We can talk all we want about coaching and about integrating the X's and O's of a new defensive scheme, and of the way new offensive line coach Howard Mudd will teach his system, and how the rookies and newest Eagles will learn the way this organization does things.
But what we haven't considered enough is how the players are approaching the offseason away from their teams' strength and conditioning programs, away from the structure of, in this case, the NovaCare Complex. Here, the players would normally report in the morning and enjoy a full breakfast and then a lunch, have total access to the athletic training staff and then immerse themselves into Barry Rubin's strength and conditioning program.
When you're 25 years old and you feel invincible, it's sometimes easy to forget how disciplined you have to be to remain at the top of your profession. And that's what has me as worried as anything about how the players are approaching the work stoppage we're in. Anyone who thinks it will be business as usual, and that we can accurately predict that a player who was good last year will advance another step this season is foolhardy.
How does anyone really know that players are approaching the offseason with the proper edge? A gain of 5, 6 or 7 pounds can be the difference between a Pro Bowl player and a reserve. It is understood how difficult the rehab process is for those players coming off of a major injury, but the conditioning part of the offseason is critical for every player. And I doubt, very seriously, that players who gather for informal team practices are gaining much other than breaking a sweat and gathering with their mates.
There is no way players can duplicate the tempo and the intensity of a coaches-run practice.
It's a random thought, I know, but it is something to consider as we eyeball the end of the work stoppage. Teams need to prepare themselves for the idea that the player who exited at the conclusion of the 2010 may not be the same player who reports for 2011. Hopefully, that means that each and every player will be diligent in his preparation for the season to come. But that isn't going to happen. And the teams that prepare for that scenario -- having a quality player ready to go to step up from reserve to starter -- are the ones who will make the most strides when business resumes in the league we love.
- It is increasingly clear to me that the Eagles really want to see Marlin Jackson with the idea that he can be a versatile piece in the secondary. Jackson can play safety and cornerback and if he can stay healthy -- a big, big if -- he would be quite an asset. There is no greater guy in the locker room and he has worked extremely hard in his recovery from last spring's injury. But he has also missed the last two seasons, and that is a lot to overcome in a young man's game.
- Why do I look at Greg Lloyd's bio and talk to people and think he really has a chance? I don't discount late-round draft picks, not one bit. He has the mentality and the body and the athletic ability to play at this level. Think Jeremiah Trotter, 2.0. Let's see how Lloyd looks when he finally gets here.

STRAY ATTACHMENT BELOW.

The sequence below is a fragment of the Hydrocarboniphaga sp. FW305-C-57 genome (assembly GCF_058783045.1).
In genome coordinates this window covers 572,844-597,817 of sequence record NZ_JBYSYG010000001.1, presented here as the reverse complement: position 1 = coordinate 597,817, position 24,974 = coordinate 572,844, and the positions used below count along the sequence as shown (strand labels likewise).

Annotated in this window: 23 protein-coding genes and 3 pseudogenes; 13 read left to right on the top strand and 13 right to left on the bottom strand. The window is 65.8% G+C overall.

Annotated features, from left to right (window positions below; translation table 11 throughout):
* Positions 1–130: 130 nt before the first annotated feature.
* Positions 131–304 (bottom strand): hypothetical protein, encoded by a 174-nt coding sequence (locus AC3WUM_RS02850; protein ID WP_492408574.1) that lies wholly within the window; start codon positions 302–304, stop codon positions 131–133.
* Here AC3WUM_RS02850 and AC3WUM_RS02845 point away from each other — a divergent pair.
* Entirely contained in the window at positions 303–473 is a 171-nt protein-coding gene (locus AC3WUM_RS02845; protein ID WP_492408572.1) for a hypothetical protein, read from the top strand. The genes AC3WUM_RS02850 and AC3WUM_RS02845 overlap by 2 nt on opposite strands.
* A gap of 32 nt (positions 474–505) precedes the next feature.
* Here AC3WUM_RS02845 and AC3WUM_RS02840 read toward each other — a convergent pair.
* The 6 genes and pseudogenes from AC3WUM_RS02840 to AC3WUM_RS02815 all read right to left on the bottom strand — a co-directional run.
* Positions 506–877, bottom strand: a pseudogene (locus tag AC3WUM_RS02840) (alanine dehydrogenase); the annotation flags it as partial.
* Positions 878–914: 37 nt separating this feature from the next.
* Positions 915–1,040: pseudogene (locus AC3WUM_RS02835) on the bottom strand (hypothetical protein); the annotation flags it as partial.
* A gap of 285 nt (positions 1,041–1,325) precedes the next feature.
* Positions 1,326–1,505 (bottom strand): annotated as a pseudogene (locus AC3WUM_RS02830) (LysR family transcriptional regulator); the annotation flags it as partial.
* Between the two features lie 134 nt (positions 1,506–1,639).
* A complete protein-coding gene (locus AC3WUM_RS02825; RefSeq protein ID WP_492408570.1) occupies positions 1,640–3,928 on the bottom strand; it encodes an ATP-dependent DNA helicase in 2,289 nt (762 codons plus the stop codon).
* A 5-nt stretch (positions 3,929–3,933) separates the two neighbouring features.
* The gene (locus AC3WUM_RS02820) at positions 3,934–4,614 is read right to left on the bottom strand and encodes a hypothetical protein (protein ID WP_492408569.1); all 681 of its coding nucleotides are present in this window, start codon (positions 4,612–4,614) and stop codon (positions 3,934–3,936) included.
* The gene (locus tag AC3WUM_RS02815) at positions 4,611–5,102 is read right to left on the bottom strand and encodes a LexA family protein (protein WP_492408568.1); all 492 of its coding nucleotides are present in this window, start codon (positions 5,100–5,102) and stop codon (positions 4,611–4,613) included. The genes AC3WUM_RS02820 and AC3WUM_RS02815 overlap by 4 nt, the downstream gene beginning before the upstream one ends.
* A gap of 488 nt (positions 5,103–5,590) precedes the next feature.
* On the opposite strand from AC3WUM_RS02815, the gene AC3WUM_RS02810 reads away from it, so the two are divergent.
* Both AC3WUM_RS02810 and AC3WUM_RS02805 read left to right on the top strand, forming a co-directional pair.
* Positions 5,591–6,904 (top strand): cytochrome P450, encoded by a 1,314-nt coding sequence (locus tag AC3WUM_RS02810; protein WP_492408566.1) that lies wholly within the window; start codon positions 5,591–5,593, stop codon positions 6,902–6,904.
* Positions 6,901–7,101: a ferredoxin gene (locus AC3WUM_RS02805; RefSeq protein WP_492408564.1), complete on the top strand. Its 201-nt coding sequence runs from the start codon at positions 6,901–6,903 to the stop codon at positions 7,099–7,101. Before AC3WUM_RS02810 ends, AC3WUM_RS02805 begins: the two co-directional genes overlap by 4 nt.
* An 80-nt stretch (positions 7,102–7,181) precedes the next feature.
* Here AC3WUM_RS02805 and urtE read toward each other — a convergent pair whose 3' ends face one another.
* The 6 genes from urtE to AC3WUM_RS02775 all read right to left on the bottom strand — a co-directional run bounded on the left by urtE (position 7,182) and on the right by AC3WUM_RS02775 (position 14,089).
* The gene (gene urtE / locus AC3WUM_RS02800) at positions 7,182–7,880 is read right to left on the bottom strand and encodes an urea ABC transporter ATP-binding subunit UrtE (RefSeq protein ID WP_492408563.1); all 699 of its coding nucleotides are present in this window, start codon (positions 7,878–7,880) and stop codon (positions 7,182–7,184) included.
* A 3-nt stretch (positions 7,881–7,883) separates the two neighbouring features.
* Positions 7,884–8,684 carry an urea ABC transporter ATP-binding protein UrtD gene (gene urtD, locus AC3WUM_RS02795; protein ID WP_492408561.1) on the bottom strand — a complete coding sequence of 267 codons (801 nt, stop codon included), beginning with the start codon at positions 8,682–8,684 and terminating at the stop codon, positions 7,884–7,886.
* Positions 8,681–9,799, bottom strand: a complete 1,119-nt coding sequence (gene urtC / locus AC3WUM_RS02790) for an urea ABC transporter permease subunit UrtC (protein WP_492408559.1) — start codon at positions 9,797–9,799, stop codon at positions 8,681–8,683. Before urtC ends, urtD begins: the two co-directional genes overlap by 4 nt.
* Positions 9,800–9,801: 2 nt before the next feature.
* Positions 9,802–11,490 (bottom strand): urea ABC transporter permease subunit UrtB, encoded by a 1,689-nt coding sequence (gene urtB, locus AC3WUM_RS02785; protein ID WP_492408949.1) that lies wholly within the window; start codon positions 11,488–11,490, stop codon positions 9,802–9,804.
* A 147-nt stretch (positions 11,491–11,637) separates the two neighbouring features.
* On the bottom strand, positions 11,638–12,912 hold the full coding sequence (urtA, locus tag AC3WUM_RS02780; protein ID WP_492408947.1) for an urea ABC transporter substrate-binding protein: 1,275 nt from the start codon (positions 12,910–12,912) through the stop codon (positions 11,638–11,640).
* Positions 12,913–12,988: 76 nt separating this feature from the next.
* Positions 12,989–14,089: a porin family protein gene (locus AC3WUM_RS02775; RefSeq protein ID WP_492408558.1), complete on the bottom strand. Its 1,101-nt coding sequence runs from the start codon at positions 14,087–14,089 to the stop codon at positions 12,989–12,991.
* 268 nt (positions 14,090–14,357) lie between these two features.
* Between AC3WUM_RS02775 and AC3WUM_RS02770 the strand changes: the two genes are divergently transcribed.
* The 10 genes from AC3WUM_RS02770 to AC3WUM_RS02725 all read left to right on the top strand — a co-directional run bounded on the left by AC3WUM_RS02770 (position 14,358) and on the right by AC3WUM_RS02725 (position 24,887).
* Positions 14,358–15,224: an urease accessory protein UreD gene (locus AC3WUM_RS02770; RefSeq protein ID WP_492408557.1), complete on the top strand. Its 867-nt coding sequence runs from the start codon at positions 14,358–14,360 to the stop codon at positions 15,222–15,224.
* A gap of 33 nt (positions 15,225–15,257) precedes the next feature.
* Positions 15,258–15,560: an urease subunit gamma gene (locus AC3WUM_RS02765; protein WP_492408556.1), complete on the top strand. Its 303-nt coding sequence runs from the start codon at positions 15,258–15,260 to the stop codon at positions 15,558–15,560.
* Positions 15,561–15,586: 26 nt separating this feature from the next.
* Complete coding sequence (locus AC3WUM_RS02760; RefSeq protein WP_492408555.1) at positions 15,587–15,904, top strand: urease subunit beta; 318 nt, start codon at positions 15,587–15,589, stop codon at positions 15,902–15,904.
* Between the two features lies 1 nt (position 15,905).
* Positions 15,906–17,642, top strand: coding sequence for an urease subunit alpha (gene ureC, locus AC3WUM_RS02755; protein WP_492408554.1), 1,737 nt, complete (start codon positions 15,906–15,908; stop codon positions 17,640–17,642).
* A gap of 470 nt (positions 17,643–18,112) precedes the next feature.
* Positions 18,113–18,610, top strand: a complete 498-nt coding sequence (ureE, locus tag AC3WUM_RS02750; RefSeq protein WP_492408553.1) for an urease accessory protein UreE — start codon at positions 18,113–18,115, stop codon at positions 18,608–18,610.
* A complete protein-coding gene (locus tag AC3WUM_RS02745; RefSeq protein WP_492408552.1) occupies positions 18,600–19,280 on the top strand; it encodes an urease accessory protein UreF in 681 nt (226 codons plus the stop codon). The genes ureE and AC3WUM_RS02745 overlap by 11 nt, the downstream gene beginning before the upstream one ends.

- Slow down on the Alex Henery hyperbole that I read elsewhere. Special teams coordinator Bobby April is very high on the team's fourth-round draft pick, and Henery certainly has the makeup to make his mark in the NFL. But David Akers is here and while his future is admittedly uncertain, Henery has a long way to go. April in no way predicted greatness for Henery when he spoke to the media last week. April said that Henery "could" be a great one here for 10 or 15 years. But as April well knows, the mental side of things is far different in the NFL than it is in college, no matter the size of the football program. That said, Henery has a world of talent.
- So if first-round pick Danny Watkins is the leading candidate to start at right guard along Mudd's offensive line, who plays right tackle? Well, let's back up a bit. I believe Mudd when he says that he will judge players solely on what they do once he sees them, that past performance has no impact on his designs for the offensive line. That is fine as long as he has enough time to fairly judge the players at his disposal, and that is no guarantee as this work stoppage continues. But here are the candidates as I see them for right tackle: Winston Justice, who was coming on prior to his knee injury last year; King Dunlap, who filled in very nicely at both tackle spots in the 2010 season; Austin Howard, a big-bodied lineman with good feet who showed a world of promise last year in training camp. Justice may have the edge in my book, but I want to see Dunlap. Hopefully he has taken the right approach to the offseason. He has a lot of ability.
- We had a poll on the site through the weekend asking where fourth-round draft pick Casey Matthews fits here, and the results were mixed. The Eagles want to look at him on the weak side and in the middle, so he has a big challenge ahead to get stronger and to perhaps put on a few pounds. Linebacker is a very, very fluid situation. The Eagles have some young talent there that needs to be sorted out. Linebackers coach Mike Caldwell has some pieces to work with, though.